A Bittersweet Reminder

I love mail. Whenever I hear the metallic clink of the mailman’s key opening our rusty boxes in the hallway I race to the door like a dog expecting the arrival of its master. Mail is what gets me up in the morning and what beckons me home at night. And I don’t care what kind it is either: magazines, Value Pak coupons, letters from my alma mater requesting donations because they think I am wealthy and successful thanks to the education they provided. Whatever it is, I’ll gladly accept it.

I find mail to be especially wonderful at this time of year because people send me cards and gifts and money for Christmas and my birthday.

The other day I received a catalog for 1-800-FLOWERS, the latest issue of The Economist and a card from my dad in the mail. I felt the envelope for money or a gift card, but it was too hard to tell. It was still a bit early in the season to receive something but my Dad always wants to be the first to get Christmas gifts our or to wish his children a happy birthday. I think one time he called me twice in January to wish me happy birthday for that year and for the following.

I dropped all of my things inside the apartment and ripped open the envelope, all the while guessing how much money was inside. Thirty one dollars for my 31st birthday, $100 for Christmas and my birthday combined…I couldn’t wait to see how much. But as I read through the first lines of the card, my mood turned from excitement to confusion.

WITH LOVE TO A SPECIAL DAUGHTER AND SON-IN-LAW the card read. It was white with pink roses on the bottom and there was an image of a sunset on the beach in the upper right hand corner. There were none of the usual holiday identifiers like Christmas trees or stars or even baby Jesus. And how did my dad find a Christmas card that was so specific to a daughter and son-in-law?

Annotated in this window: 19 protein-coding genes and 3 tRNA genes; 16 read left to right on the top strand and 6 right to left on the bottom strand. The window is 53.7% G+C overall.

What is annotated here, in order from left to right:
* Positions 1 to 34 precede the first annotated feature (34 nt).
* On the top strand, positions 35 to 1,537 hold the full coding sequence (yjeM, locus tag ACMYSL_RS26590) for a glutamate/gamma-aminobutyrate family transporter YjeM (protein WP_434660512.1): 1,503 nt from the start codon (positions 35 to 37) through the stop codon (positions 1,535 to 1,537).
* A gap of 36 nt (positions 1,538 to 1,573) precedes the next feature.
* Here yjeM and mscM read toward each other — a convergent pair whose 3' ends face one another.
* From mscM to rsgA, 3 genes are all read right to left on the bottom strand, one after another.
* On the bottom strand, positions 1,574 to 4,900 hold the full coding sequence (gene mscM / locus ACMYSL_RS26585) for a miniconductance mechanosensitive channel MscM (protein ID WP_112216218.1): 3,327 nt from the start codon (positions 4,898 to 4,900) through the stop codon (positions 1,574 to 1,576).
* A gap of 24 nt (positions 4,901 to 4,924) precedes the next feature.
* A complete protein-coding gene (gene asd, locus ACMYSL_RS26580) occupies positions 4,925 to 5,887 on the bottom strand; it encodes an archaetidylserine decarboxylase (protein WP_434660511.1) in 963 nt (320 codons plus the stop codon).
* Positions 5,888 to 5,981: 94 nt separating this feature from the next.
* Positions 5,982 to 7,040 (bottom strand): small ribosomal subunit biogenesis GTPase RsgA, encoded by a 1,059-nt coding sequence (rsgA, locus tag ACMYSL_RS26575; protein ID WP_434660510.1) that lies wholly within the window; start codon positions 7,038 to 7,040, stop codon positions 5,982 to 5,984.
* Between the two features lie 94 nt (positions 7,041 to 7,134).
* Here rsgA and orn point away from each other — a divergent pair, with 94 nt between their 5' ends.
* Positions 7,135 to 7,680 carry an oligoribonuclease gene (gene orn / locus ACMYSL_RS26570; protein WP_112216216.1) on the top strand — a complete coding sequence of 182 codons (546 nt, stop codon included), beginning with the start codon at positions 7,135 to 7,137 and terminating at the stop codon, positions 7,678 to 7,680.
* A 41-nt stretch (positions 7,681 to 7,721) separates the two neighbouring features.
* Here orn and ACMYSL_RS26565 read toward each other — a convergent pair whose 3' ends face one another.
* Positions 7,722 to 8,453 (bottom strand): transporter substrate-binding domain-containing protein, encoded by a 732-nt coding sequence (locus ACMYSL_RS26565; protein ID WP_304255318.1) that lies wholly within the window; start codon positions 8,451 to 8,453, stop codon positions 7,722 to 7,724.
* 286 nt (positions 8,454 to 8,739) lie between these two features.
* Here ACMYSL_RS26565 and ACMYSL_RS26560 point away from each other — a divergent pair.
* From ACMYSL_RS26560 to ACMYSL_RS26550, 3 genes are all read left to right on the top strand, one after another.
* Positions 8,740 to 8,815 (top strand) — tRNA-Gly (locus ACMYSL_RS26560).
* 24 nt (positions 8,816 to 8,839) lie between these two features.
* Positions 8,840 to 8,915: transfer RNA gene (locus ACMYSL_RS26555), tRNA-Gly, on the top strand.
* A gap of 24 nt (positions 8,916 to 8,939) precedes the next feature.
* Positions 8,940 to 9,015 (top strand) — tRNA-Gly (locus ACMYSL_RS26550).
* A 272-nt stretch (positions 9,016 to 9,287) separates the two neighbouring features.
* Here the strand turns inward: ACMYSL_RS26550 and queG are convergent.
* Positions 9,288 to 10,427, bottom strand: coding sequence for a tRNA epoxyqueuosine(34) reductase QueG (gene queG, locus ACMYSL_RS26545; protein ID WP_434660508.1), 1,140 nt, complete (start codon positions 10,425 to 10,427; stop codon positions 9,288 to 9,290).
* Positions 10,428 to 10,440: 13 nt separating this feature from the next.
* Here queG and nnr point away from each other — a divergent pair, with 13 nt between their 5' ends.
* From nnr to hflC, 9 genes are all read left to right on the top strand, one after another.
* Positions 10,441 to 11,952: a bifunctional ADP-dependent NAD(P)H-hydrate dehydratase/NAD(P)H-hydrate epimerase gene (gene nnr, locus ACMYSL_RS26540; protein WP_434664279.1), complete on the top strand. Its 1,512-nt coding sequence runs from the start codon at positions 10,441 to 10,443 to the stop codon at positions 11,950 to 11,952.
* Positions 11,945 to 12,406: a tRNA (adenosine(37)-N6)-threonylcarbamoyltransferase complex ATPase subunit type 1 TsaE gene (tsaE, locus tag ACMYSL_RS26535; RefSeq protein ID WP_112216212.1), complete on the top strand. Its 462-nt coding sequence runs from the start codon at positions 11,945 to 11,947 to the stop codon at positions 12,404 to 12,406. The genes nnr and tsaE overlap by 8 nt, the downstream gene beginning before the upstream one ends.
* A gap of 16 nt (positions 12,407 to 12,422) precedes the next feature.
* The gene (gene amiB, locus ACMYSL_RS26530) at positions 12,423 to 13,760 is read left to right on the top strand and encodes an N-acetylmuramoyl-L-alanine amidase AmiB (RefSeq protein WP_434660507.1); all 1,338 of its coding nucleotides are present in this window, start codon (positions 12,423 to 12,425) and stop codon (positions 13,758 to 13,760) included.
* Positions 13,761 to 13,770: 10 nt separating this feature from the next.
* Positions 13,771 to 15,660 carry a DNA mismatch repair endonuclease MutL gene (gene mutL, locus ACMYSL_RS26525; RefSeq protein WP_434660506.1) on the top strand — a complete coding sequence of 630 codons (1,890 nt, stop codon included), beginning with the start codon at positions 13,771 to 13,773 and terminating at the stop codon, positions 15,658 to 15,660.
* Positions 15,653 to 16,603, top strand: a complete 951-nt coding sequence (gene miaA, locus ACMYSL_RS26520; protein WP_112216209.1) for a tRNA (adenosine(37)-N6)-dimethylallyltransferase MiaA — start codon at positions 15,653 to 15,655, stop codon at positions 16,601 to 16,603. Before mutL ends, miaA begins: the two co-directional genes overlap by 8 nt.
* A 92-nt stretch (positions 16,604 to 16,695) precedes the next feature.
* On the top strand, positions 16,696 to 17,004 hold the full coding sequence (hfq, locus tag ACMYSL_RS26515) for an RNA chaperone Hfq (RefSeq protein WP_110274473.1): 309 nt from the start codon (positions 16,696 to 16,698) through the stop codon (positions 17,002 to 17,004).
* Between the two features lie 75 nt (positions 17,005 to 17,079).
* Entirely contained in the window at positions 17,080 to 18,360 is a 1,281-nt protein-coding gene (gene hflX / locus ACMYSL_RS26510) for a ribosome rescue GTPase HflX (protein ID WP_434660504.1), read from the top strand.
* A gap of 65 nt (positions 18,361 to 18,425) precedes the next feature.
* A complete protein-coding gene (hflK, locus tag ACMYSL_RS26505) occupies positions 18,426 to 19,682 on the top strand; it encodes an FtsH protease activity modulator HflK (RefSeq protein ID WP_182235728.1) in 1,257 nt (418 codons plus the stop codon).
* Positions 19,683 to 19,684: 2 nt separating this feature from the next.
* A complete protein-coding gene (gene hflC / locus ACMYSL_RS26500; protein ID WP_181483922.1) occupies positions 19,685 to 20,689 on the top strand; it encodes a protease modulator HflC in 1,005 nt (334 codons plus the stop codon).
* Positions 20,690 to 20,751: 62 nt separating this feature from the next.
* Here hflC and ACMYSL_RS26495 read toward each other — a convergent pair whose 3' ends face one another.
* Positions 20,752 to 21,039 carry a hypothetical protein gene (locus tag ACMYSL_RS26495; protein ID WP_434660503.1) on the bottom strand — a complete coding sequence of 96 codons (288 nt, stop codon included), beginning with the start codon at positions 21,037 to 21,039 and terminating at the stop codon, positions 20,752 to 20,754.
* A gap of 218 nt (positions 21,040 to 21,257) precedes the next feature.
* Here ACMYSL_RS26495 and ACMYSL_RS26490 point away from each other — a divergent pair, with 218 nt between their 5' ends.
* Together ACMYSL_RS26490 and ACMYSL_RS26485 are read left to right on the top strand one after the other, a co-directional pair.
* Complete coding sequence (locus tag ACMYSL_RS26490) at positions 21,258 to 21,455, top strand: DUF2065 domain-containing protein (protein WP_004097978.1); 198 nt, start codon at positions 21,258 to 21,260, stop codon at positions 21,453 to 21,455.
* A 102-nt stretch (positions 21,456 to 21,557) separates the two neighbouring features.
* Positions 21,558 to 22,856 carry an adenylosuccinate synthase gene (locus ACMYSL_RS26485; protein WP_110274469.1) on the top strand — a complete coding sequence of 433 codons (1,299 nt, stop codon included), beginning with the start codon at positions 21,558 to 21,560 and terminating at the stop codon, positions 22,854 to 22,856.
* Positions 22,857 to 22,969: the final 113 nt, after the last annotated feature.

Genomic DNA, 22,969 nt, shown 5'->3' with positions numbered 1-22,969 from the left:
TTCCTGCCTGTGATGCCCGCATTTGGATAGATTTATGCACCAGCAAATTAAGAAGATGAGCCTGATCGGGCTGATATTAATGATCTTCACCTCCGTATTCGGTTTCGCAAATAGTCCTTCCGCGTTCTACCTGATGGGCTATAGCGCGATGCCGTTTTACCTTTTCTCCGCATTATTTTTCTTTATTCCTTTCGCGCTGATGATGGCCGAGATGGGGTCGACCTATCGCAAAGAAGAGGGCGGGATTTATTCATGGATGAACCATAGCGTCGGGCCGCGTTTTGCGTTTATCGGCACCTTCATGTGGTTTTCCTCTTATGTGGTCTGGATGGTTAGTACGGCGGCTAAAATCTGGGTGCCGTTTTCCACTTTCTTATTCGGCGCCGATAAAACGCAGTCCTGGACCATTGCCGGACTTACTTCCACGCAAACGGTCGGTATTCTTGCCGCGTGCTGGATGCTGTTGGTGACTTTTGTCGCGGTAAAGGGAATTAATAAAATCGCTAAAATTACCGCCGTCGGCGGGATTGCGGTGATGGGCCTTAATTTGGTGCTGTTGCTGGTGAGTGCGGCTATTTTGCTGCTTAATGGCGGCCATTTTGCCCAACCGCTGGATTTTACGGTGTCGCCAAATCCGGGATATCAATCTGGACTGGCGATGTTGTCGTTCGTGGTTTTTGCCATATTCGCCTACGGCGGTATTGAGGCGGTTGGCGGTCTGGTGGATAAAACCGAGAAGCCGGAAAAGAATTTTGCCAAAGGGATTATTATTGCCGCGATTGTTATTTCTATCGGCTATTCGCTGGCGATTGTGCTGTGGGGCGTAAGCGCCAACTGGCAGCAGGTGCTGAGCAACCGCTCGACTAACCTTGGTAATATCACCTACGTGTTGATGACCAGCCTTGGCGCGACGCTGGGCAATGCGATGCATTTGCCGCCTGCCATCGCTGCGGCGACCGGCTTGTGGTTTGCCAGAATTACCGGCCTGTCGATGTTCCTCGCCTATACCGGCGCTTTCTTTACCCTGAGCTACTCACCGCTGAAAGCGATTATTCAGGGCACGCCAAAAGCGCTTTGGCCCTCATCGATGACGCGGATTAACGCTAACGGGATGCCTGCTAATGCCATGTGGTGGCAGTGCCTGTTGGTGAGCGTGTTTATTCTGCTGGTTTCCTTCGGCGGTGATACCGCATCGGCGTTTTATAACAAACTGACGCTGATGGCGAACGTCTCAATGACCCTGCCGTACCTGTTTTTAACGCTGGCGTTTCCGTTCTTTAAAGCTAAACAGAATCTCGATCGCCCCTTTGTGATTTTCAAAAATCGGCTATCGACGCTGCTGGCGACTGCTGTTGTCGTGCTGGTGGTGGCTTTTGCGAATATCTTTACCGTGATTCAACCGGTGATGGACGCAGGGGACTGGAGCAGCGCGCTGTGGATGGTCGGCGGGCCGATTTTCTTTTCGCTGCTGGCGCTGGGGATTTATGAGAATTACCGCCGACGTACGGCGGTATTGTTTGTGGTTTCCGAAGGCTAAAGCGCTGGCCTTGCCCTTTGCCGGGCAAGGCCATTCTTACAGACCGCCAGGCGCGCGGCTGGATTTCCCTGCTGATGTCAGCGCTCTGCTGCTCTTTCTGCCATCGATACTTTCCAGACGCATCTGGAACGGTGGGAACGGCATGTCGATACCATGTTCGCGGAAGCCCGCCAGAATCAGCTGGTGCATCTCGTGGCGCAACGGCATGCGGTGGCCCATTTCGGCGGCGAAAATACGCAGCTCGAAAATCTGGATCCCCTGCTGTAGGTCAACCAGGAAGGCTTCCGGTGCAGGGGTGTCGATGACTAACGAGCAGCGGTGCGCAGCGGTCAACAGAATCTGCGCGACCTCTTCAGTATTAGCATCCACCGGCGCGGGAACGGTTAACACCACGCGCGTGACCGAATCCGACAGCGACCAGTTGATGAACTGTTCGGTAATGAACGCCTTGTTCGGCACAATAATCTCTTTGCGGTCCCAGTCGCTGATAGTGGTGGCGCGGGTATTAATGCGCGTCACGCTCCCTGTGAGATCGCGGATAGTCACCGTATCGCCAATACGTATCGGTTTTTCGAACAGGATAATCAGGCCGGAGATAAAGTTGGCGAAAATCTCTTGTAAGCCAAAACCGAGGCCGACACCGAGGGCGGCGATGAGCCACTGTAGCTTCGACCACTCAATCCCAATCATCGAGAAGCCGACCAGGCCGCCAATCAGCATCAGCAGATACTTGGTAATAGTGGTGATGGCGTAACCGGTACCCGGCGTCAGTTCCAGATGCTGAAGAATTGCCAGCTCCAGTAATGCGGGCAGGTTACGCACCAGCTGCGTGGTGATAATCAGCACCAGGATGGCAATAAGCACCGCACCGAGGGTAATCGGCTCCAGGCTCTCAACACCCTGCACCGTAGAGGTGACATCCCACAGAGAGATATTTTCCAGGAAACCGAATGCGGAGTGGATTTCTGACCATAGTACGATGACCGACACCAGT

I opened it to the inside where there were two more pages of this cryptic writing. There was no check or gift card in sight. I shook the card like a monkey waving a banana peel, but nothing dropped out. Skimming the remainder of the words, my eyes moved over to my dad’s signature, above which it read HAPPY ANNIVERSARY.

I had completely forgot. Which is strange because we got married on the same day that Christopher Hitchens died and I swore that I would never forget that day.

*Take your time with that last joke, it took Sebastien a few seconds to get it, too.


About JadedBride

Amy Kraft is a print and radio journalist based in New York. Her work has appeared in publications including Scientific American, Discover, Popular Science, The Week, Psychology Today, and Distillations, a podcast out of the Chemical Heritage Foundation. She is currently working on a book of humor essays. View all posts by JadedBride

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